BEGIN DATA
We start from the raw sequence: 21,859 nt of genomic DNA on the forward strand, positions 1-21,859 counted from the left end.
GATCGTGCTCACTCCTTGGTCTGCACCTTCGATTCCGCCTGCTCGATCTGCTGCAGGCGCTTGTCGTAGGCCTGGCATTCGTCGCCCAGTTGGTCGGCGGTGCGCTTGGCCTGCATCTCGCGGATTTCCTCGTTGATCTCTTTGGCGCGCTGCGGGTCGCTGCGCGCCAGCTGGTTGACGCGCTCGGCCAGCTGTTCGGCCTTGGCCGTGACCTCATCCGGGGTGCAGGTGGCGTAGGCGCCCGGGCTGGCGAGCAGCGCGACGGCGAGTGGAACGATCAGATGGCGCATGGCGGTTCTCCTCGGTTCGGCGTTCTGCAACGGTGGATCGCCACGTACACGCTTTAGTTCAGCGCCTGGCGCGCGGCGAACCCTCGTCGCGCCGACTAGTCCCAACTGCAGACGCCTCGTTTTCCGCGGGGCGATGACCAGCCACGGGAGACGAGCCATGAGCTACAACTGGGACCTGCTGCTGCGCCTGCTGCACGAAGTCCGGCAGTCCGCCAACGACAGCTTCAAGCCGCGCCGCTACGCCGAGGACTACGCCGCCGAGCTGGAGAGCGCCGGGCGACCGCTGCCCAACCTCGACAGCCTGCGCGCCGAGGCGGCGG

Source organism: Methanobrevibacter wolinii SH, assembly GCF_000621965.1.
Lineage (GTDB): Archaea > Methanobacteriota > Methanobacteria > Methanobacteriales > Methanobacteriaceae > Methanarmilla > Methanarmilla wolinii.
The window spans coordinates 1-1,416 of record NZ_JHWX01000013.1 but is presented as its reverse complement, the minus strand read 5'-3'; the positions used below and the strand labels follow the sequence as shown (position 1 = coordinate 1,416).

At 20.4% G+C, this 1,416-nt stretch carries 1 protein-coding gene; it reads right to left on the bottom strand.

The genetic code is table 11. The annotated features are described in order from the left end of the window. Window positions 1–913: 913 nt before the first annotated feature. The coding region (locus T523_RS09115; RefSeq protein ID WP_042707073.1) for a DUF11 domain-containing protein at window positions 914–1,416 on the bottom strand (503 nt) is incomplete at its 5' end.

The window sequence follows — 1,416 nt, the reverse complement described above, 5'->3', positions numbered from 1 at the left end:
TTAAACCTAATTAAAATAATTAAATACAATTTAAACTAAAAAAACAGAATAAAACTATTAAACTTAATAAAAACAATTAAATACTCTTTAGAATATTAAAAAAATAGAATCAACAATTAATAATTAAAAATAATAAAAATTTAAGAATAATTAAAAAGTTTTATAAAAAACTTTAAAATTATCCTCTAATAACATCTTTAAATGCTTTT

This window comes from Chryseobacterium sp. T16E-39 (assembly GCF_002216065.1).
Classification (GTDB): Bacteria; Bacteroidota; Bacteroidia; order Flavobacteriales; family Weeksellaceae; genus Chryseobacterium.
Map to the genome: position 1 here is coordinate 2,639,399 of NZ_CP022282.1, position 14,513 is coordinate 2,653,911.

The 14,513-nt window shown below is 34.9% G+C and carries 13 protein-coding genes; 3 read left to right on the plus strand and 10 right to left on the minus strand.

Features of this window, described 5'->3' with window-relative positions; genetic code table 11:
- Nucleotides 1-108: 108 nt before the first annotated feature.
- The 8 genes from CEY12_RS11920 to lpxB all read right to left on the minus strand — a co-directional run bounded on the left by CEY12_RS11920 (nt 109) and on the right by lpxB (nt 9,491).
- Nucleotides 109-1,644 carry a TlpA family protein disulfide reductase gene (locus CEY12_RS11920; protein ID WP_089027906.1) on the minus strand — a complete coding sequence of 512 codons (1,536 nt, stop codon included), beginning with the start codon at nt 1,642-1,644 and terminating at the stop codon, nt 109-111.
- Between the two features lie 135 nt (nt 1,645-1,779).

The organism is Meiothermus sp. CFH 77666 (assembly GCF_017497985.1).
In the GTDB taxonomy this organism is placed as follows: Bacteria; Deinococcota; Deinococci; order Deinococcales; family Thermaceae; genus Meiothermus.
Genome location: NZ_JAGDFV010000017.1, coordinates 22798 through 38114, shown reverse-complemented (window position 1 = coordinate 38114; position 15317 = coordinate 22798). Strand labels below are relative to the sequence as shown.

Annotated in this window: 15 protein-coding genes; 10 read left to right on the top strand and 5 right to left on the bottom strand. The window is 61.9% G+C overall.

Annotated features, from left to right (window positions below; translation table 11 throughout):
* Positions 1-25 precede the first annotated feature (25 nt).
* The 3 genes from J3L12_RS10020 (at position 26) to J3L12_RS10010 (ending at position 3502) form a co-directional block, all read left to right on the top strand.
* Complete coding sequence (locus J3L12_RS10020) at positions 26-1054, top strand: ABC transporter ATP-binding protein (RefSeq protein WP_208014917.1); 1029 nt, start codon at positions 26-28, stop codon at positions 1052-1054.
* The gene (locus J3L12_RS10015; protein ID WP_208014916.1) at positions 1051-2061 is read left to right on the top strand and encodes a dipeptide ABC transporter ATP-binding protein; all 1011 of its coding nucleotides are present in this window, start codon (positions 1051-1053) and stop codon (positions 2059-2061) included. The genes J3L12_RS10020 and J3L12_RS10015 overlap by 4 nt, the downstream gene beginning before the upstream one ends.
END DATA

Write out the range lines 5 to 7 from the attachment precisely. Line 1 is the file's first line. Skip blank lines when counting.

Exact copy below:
The window spans coordinates 1-1,416 of record NZ_JHWX01000013.1 but is presented as its reverse complement, the minus strand read 5'-3'; the positions used below and the strand labels follow the sequence as shown (position 1 = coordinate 1,416).

At 20.4% G+C, this 1,416-nt stretch carries 1 protein-coding gene; it reads right to left on the bottom strand.

The genetic code is table 11. The annotated features are described in order from the left end of the window. Window positions 1–913: 913 nt before the first annotated feature. The coding region (locus T523_RS09115; RefSeq protein ID WP_042707073.1) for a DUF11 domain-containing protein at window positions 914–1,416 on the bottom strand (503 nt) is incomplete at its 5' end.